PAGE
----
The “FASTER” principles presented in this report lay out an approach that focuses on the emerging design features for successful and cost-effective carbon pricing policies drawn from initial and growing experience around the world. By maintaining a focus on fairness, alignment with existing policies, stability, transparency, efficiency, and reliability, the FASTER principles show that a well-designed carbon pricing instrument can provide the flexibility, and certainty for a thriving business, and investment climate, while effectively reducing emissions. Case studies provide concrete examples of how the principles are being implemented in practice. (Spanish version)
Impacts Of A Global Carbon Price On Consumption And Value Creation
Implications For Carbon Pricing Design
For carbon pricing to cost-effectively support decarbonisation, it is essential to incentivize higher GHG productivity throughout global value chains. This is one of the findings presented by Ecofys and The Generation Foundation during the COP 22 in Marrakech. The study is the first released under the Carbon Pricing Unlocked partnership.
The TERI Council for Business Sustainability (a consortium of Indian industries) undertook a study on ‘Valuation of Energy Costs in the Indian Context’ along with CPLC and the World Bank Group, with the objective of gauging corporate sector’s preparedness in undertaking internal carbon pricing. The three phase project included extensive corporate consultations and deliberations, with 100+ business leaders on internal carbon pricing, its challenges, opportunities and possible methods of introducing carbon pricing among Indian businesses. These companies represented cement, oil and gas, chemical, automobile, textile, construction, IT, banking, power, manufacturing and mining sectors. A questionnaire was circulated among the industries and it was interesting to find that about 17% were already pricing carbon internally and another 40% were planning to do so in the next 1-2 years. A status report detailing this enormous opportunity in India was tabled at the first edition of the World Sustainable Development Summit, in New Delhi, on Oct 5, 2016. The momentum on internal carbon pricing is rising among Indian Inc as they see it as a good tool to make their investments future proof; yet there is a need for hand-holding for improved technical understanding in arriving at the ‘right price’ of carbon emissions and adoption of the carbon pricing process.
Competitiveness and Carbon Leakage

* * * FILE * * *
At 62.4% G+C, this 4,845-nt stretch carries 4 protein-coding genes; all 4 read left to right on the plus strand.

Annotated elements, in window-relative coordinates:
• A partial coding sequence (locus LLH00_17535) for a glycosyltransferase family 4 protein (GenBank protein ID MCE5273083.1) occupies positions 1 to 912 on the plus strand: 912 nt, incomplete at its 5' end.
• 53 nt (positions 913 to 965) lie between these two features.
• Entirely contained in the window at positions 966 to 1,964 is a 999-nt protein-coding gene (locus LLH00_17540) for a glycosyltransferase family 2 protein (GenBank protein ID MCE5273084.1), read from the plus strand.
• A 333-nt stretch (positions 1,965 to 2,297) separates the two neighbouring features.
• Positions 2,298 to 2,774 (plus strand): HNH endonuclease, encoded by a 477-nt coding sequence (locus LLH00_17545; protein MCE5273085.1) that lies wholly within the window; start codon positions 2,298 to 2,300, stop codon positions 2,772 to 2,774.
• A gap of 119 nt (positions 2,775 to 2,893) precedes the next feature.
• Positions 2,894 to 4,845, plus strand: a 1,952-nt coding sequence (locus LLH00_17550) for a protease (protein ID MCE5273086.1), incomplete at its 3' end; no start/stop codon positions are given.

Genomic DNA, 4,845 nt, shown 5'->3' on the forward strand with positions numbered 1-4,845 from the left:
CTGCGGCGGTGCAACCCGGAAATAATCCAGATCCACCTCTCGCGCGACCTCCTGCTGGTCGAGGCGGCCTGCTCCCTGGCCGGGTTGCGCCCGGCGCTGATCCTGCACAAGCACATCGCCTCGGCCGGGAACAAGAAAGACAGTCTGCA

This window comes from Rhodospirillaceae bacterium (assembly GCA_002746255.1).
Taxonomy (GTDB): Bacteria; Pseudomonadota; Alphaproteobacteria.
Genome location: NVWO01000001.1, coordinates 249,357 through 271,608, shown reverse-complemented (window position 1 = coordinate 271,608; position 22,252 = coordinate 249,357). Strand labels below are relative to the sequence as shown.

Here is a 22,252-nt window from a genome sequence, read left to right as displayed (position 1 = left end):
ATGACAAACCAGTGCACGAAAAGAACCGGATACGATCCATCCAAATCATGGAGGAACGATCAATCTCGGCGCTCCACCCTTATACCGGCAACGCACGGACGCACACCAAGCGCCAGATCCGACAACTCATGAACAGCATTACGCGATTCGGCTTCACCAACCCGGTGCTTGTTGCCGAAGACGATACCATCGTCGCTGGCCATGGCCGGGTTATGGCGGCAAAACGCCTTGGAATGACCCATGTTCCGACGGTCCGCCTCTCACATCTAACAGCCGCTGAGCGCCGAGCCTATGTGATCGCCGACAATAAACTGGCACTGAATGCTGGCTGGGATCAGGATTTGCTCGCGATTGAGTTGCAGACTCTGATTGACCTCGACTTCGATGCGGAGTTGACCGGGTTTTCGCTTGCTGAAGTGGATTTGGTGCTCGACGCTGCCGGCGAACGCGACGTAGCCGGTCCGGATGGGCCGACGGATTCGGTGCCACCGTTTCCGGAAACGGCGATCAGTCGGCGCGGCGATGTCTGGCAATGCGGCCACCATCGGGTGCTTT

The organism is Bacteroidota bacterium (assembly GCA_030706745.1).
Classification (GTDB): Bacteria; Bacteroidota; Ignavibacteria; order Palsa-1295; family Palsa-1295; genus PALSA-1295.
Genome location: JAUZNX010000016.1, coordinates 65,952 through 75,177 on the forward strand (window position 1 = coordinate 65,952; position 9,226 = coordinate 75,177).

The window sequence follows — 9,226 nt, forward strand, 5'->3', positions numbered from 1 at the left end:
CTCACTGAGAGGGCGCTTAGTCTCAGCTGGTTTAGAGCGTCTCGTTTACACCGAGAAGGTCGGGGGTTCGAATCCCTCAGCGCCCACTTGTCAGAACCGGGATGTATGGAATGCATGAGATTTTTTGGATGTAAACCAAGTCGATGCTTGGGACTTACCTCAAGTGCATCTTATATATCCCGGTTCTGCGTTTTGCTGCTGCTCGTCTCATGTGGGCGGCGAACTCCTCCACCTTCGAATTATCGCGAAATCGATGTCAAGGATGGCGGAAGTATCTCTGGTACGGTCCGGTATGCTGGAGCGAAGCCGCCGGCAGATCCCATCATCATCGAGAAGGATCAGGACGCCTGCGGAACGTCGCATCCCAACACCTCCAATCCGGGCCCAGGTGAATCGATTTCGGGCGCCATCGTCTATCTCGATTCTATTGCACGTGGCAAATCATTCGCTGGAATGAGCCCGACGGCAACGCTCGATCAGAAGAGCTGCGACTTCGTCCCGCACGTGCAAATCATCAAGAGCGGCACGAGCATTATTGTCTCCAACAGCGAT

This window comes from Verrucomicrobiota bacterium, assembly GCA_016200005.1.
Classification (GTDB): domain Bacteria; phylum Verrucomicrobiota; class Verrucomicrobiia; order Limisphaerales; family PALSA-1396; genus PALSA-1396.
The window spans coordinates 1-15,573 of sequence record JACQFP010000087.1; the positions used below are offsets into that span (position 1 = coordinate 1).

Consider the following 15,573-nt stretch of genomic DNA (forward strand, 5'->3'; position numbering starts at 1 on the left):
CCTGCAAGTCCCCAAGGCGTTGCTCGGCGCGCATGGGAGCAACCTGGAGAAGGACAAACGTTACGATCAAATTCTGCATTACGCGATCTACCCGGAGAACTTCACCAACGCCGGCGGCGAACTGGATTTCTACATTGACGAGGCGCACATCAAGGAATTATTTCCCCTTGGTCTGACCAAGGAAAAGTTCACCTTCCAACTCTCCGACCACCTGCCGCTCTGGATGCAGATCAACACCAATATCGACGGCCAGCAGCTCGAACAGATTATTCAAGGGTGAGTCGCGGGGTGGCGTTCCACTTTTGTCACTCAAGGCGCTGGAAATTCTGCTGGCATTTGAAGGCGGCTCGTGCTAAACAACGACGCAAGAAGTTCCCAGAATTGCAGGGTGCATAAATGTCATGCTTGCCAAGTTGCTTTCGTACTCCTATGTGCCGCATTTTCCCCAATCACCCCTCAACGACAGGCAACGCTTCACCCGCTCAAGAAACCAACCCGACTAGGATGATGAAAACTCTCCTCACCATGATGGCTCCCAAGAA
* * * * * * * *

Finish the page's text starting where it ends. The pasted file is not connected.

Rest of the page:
What is the Impact of Carbon Pricing on Competitiveness?
Japanese, Spanish version (Carbon Pricing Leadership Coalition, 2016)
Carbon Pricing & Addressing Competitiveness
Use of Revenues
What are the Options for Using Carbon-Pricing Revenues
Japanese Spanish version (Carbon Pricing Leadership Coalition, 2016)
The Investment of RGGI Proceeds through 2014 Regional Greenhouse Gas Initiative (RGGI, 2016)
Carbon pricing: how best to use the revenue?
(Grantham Institute, GGGI, 2015)
Two World Views on Carbon Revenues
(Resources for the Future, 2013)
Carbon Fee and Dividend Explained (Citizens Climate Lobby, 2016)
How to Use Carbon Tax Revenues
(Tax Policy Center, 2016)
Choose Wisely: Options and Trade-Offs in Recycling Carbon Pricing Revenue
(Canada Eco-Fiscal Commission)
British Columbia’s Revenue-Neutral Carbon Tax: A Review of the Latest “Grand Experiment"
(Nicholas Institute and University of Ottawa Institute of the Environment, 2015)
Carbon Pricing Revenues
How can Carbon Prices and Policies be effectively aligned? Spanish version (Carbon Pricing Leadership Coalition, 2016)
Climate and Carbon: Aligning prices and Policies
Aligning Policies for a Low-carbon Economy
The FASTER Principles for Successful Carbon Pricing: An approach based on initial experience
(OECD/World Bank Group, 2015)
A Win-Win Solution to Abate Aviation CO2 Emissions (Joint Program on the Science and Policy of Global Change, MIT, 2017)
Carbon Market Readiness Training Guide (IETA, B-PMR, 2017)
Internal Carbon Pricing, A Growing Corporate Practice (English and French, EpE, I4CE, 2016)
Carbon Pricing: what the business sector needs to know to position itself (CEBDS and CDP, 2016)
Embedding a Carbon Price Into Business Strategy (CDP, 2016)
Executive Guide to Carbon Pricing Leadership
(UN Global Compact, WRI, 2015)
Emerging Practices in Internal Carbon Pricing
Investing in a Time of Climate Change
Preparing for Carbon Pricing: Case Studies from Company Experience - Royal Dutch Shell, Rio Tinto, and Pacific Gas and Electric Company
(Partnership for Market Readiness, 2015)
Markets Matter: Greenhouse Gas Markets 2014
Caring for Climate Business Leadership Criteria on Carbon Pricing
(UN Global Compact, 2014)
Carbon Market Clubs and the New Paris Regime
(Climate Strategies, 2016)
Networking Carbon Markets – Key Elements of the Process
(World Bank, 2016)
Toward a club of carbon markets
Creating a club of carbon markets: Implications of the trade system
(ICTSD, WEF, 2015)
Addressing Climate Change: A WTO Exception to Incorporate Climate Clubs
(ICTSD, WEF, 2015)
Towards A Global Carbon Market Prospects for Linking the EU ETS to Other Carbon Markets
(Carbon Market Watch, 2015)
The Sustainable Infrastructure Imperative: Financing for Better Growth and Development. (The New Climate Economy , 2016)
Galvanising low-carbon innovation (The New Climate Economy , 2016)
As countries construct their 2030, 2040, and 2050 greenhouse gas mitigation scenarios, they have increasingly identified cost-efficient policies, including carbon pricing instruments, as essential elements of proposed climate action. Countries’ activities in this regard differ based on their unique circumstances, and range from improving “carbon pricing readiness” to designing and piloting various carbon pricing instruments. This note provides updates on countries' activities.
Companies in a diverse range of sectors see carbon pricing as the most efficient and cost-effective means of tackling the climate challenge. Many companies are voicing support for government action to put a price on carbon. Many also assign a price on carbon internally.
An ETS is an explicit carbon pricing instrument that limits or caps the allowed amount of greenhouse gas emissions and lets market forces disclose the carbon price through emitters trading emissions allowances.
Emissions Trading 101 Library